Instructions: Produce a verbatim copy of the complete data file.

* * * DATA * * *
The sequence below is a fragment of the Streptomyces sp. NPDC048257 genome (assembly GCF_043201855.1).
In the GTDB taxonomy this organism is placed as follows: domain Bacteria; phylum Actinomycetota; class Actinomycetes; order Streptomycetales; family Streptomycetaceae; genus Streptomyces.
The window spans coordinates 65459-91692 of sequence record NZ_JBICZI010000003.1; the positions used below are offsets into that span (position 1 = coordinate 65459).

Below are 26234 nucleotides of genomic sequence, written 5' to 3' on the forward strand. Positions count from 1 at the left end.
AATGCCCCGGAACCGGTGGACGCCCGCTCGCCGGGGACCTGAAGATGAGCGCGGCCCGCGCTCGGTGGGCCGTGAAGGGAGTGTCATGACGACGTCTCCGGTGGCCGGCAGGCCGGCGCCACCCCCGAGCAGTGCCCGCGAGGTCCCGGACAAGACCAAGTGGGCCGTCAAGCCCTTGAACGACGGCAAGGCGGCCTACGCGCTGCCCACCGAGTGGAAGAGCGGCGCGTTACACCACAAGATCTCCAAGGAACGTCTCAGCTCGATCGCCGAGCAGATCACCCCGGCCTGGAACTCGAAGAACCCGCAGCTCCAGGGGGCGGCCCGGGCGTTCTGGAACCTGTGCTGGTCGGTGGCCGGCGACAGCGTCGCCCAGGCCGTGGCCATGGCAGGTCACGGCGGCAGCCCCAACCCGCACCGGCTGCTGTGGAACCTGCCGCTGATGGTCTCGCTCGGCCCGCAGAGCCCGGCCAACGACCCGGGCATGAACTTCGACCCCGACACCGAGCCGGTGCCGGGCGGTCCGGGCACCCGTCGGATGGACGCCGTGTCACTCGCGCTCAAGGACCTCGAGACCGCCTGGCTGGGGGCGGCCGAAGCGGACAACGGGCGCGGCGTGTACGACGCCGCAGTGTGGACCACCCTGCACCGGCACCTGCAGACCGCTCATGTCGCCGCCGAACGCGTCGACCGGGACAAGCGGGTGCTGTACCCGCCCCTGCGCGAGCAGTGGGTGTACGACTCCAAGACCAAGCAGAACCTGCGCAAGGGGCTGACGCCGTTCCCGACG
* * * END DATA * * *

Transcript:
The sequence below is a fragment of the Streptomyces sp. NPDC048257 genome (assembly GCF_043201855.1).
In the GTDB taxonomy this organism is placed as follows: domain Bacteria; phylum Actinomycetota; class Actinomycetes; order Streptomycetales; family Streptomycetaceae; genus Streptomyces.
The window spans coordinates 65459-91692 of sequence record NZ_JBICZI010000003.1; the positions used below are offsets into that span (position 1 = coordinate 65459).

Below are 26234 nucleotides of genomic sequence, written 5' to 3' on the forward strand. Positions count from 1 at the left end.
AATGCCCCGGAACCGGTGGACGCCCGCTCGCCGGGGACCTGAAGATGAGCGCGGCCCGCGCTCGGTGGGCCGTGAAGGGAGTGTCATGACGACGTCTCCGGTGGCCGGCAGGCCGGCGCCACCCCCGAGCAGTGCCCGCGAGGTCCCGGACAAGACCAAGTGGGCCGTCAAGCCCTTGAACGACGGCAAGGCGGCCTACGCGCTGCCCACCGAGTGGAAGAGCGGCGCGTTACACCACAAGATCTCCAAGGAACGTCTCAGCTCGATCGCCGAGCAGATCACCCCGGCCTGGAACTCGAAGAACCCGCAGCTCCAGGGGGCGGCCCGGGCGTTCTGGAACCTGTGCTGGTCGGTGGCCGGCGACAGCGTCGCCCAGGCCGTGGCCATGGCAGGTCACGGCGGCAGCCCCAACCCGCACCGGCTGCTGTGGAACCTGCCGCTGATGGTCTCGCTCGGCCCGCAGAGCCCGGCCAACGACCCGGGCATGAACTTCGACCCCGACACCGAGCCGGTGCCGGGCGGTCCGGGCACCCGTCGGATGGACGCCGTGTCACTCGCGCTCAAGGACCTCGAGACCGCCTGGCTGGGGGCGGCCGAAGCGGACAACGGGCGCGGCGTGTACGACGCCGCAGTGTGGACCACCCTGCACCGGCACCTGCAGACCGCTCATGTCGCCGCCGAACGCGTCGACCGGGACAAGCGGGTGCTGTACCCGCCCCTGCGCGAGCAGTGGGTGTACGACTCCAAGACCAAGCAGAACCTGCGCAAGGGGCTGACGCCGTTCCCGACG